You Can't Do That on Television is a Canadian television program that first aired locally in 1979 before airing internationally in 1981. It featured pre-teen and teenaged actors in a sketch comedy format similar to that of the United States Rowan & Martin's Laugh-In and Saturday Night Live. Each episode had a specific theme normally relating to pop culture of the time. The show was notable for launching the careers of many performers, including alternative rock singer-songwriter Alanis Morissette, and screenwriter Bill Prady, who would write and produce shows like The Big Bang Theory, Gilmore Girls and Dharma and Greg.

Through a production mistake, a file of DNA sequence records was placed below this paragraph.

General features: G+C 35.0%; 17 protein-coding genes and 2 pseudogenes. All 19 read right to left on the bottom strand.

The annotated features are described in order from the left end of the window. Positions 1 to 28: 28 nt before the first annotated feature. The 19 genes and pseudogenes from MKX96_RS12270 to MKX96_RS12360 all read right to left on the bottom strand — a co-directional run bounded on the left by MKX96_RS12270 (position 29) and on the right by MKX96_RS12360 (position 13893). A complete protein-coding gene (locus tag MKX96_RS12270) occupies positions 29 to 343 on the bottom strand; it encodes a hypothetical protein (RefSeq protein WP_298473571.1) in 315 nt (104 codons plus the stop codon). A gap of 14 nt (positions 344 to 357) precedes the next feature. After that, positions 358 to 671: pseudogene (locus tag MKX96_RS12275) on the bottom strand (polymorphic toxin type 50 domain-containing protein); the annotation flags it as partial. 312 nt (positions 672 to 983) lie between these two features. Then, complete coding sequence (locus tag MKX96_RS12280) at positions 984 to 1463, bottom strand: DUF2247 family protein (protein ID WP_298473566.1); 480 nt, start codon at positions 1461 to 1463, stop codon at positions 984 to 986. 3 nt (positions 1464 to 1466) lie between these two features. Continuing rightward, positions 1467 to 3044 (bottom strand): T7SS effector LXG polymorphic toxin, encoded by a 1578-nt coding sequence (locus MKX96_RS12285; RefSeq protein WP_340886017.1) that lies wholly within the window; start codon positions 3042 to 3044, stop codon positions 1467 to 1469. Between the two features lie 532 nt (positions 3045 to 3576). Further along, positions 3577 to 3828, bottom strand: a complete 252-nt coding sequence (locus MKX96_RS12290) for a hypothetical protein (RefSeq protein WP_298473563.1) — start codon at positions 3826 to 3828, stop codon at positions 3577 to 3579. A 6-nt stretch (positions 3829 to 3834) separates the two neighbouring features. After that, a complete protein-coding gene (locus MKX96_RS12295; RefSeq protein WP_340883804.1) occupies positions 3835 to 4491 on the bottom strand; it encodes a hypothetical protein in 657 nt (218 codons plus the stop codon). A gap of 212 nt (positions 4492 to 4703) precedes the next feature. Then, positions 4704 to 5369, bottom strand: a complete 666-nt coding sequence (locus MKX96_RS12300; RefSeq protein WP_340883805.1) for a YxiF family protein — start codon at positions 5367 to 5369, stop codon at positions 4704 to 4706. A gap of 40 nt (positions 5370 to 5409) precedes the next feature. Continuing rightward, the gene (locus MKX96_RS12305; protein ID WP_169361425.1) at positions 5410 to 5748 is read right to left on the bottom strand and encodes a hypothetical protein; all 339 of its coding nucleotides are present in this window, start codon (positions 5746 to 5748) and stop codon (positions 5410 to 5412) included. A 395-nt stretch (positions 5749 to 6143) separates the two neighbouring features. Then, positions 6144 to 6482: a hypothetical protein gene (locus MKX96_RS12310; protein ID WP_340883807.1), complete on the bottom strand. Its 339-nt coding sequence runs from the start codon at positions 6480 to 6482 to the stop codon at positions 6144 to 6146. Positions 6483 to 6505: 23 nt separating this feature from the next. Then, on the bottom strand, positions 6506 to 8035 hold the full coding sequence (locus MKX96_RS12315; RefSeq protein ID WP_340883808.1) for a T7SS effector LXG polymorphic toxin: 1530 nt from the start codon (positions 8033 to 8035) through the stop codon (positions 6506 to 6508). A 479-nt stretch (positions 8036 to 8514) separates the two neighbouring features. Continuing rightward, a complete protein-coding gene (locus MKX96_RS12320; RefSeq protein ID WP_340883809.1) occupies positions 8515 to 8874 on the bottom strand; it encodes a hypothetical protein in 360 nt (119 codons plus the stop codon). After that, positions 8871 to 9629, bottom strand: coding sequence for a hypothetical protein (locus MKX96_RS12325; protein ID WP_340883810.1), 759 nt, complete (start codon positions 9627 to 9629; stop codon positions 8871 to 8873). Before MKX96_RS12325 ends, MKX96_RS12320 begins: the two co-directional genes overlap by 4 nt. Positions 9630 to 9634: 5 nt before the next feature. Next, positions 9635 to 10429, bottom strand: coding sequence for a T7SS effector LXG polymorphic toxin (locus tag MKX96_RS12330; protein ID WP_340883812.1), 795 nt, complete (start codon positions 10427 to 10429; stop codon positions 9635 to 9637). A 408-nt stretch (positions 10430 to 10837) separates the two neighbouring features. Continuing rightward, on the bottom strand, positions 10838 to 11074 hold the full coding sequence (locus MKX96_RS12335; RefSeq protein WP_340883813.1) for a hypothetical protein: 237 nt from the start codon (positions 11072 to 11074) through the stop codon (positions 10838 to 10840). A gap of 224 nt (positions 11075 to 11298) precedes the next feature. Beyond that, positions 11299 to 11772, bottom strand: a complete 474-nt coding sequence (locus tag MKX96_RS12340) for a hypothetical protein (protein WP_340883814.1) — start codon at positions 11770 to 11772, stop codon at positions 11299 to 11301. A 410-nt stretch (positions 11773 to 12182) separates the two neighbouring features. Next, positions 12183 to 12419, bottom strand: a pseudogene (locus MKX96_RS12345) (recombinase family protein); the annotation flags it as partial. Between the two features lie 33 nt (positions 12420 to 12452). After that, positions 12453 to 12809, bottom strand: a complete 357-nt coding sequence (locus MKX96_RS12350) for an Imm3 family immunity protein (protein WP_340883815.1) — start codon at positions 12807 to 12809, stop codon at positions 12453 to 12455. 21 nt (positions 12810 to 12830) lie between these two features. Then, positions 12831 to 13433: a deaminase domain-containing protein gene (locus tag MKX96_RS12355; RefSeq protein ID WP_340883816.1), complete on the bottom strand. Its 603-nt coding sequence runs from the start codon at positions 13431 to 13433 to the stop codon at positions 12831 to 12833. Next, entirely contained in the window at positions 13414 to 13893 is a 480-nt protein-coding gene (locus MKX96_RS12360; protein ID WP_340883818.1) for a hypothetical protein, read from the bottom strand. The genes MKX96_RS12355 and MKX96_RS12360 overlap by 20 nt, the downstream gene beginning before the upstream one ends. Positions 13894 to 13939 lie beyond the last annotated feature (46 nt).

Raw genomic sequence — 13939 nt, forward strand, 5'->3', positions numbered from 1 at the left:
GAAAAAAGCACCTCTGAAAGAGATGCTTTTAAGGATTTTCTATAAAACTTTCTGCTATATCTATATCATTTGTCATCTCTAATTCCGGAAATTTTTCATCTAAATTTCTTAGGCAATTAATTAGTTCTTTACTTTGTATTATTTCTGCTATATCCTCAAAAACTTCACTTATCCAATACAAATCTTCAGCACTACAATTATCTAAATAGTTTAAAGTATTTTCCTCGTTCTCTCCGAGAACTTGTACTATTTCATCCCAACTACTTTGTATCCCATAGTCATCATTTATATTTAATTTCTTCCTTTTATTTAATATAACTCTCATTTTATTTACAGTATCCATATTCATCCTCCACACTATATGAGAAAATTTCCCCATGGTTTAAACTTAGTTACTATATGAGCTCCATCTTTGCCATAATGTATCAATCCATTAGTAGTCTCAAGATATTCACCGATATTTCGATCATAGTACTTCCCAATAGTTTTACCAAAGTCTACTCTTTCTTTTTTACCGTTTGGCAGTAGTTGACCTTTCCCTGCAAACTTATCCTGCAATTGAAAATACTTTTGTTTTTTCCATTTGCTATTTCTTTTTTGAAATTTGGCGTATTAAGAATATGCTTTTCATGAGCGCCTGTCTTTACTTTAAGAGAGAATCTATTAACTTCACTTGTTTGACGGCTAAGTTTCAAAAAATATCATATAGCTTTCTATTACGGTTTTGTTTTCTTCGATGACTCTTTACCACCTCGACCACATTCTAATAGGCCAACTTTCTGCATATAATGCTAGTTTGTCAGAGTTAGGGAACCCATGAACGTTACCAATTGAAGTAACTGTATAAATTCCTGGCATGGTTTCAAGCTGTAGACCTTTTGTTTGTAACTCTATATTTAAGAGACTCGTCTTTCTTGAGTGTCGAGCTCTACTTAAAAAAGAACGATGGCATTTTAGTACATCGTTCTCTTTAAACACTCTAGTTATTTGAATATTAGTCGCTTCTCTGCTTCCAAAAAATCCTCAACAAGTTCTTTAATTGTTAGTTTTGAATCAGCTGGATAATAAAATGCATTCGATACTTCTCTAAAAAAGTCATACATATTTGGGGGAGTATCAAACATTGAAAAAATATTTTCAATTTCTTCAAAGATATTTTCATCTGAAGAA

The show was produced by and aired on Ottawa's CTV station CJOH-TV, and was marketed specifically for an American audience. After production ended in 1990, the show continued in reruns on the Nickelodeon cable network in the United States through 1994, when it was replaced with the similar themed sketch-comedy variety program All That. During its original run, the show was seen as one and the same with Nickelodeon, achieved high ratings and is well known for introducing the network's iconic slime (usually green).